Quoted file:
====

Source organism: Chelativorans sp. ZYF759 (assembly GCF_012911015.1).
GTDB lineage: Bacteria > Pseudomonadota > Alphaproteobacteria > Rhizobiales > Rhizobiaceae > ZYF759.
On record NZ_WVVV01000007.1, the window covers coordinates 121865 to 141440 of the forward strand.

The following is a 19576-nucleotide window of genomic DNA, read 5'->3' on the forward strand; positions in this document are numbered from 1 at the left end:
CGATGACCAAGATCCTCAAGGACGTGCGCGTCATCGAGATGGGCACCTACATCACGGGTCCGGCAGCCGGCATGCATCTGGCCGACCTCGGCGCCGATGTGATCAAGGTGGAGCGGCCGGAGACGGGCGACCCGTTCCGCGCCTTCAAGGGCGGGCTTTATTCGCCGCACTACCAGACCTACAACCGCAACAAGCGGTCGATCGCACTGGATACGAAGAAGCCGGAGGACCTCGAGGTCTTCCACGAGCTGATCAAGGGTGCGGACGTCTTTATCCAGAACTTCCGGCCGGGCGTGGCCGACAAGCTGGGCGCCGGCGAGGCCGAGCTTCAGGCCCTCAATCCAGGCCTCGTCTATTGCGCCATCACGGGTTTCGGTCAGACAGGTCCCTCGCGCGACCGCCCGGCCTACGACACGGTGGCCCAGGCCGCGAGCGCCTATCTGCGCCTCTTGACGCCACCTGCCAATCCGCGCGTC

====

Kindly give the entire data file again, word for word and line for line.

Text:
Source organism: Chelativorans sp. ZYF759 (assembly GCF_012911015.1).
GTDB lineage: Bacteria > Pseudomonadota > Alphaproteobacteria > Rhizobiales > Rhizobiaceae > ZYF759.
On record NZ_WVVV01000007.1, the window covers coordinates 121865 to 141440 of the forward strand.

The following is a 19576-nucleotide window of genomic DNA, read 5'->3' on the forward strand; positions in this document are numbered from 1 at the left end:
CGATGACCAAGATCCTCAAGGACGTGCGCGTCATCGAGATGGGCACCTACATCACGGGTCCGGCAGCCGGCATGCATCTGGCCGACCTCGGCGCCGATGTGATCAAGGTGGAGCGGCCGGAGACGGGCGACCCGTTCCGCGCCTTCAAGGGCGGGCTTTATTCGCCGCACTACCAGACCTACAACCGCAACAAGCGGTCGATCGCACTGGATACGAAGAAGCCGGAGGACCTCGAGGTCTTCCACGAGCTGATCAAGGGTGCGGACGTCTTTATCCAGAACTTCCGGCCGGGCGTGGCCGACAAGCTGGGCGCCGGCGAGGCCGAGCTTCAGGCCCTCAATCCAGGCCTCGTCTATTGCGCCATCACGGGTTTCGGTCAGACAGGTCCCTCGCGCGACCGCCCGGCCTACGACACGGTGGCCCAGGCCGCGAGCGCCTATCTGCGCCTCTTGACGCCACCTGCCAATCCGCGCGTC